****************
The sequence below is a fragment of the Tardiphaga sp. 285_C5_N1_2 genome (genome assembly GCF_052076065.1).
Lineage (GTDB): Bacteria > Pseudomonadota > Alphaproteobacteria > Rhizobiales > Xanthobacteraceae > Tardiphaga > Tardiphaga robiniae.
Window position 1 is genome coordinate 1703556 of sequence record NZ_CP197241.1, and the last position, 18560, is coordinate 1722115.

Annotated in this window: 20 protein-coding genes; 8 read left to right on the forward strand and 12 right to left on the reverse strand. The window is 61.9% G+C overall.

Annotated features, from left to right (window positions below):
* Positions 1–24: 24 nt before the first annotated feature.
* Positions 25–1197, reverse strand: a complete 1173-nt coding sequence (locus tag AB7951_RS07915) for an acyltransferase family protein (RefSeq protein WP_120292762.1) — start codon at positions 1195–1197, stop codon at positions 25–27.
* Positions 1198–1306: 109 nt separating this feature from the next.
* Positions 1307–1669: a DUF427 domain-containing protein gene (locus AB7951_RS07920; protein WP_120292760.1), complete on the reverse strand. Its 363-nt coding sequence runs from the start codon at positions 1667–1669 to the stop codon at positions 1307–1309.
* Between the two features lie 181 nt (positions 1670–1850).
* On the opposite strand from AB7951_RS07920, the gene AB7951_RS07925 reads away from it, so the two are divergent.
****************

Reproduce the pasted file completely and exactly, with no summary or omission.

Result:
The sequence below is a fragment of the Tardiphaga sp. 285_C5_N1_2 genome (genome assembly GCF_052076065.1).
Lineage (GTDB): Bacteria > Pseudomonadota > Alphaproteobacteria > Rhizobiales > Xanthobacteraceae > Tardiphaga > Tardiphaga robiniae.
Window position 1 is genome coordinate 1703556 of sequence record NZ_CP197241.1, and the last position, 18560, is coordinate 1722115.

Annotated in this window: 20 protein-coding genes; 8 read left to right on the forward strand and 12 right to left on the reverse strand. The window is 61.9% G+C overall.

Annotated features, from left to right (window positions below):
* Positions 1–24: 24 nt before the first annotated feature.
* Positions 25–1197, reverse strand: a complete 1173-nt coding sequence (locus tag AB7951_RS07915) for an acyltransferase family protein (RefSeq protein WP_120292762.1) — start codon at positions 1195–1197, stop codon at positions 25–27.
* Positions 1198–1306: 109 nt separating this feature from the next.
* Positions 1307–1669: a DUF427 domain-containing protein gene (locus AB7951_RS07920; protein WP_120292760.1), complete on the reverse strand. Its 363-nt coding sequence runs from the start codon at positions 1667–1669 to the stop codon at positions 1307–1309.
* Between the two features lie 181 nt (positions 1670–1850).
* On the opposite strand from AB7951_RS07920, the gene AB7951_RS07925 reads away from it, so the two are divergent.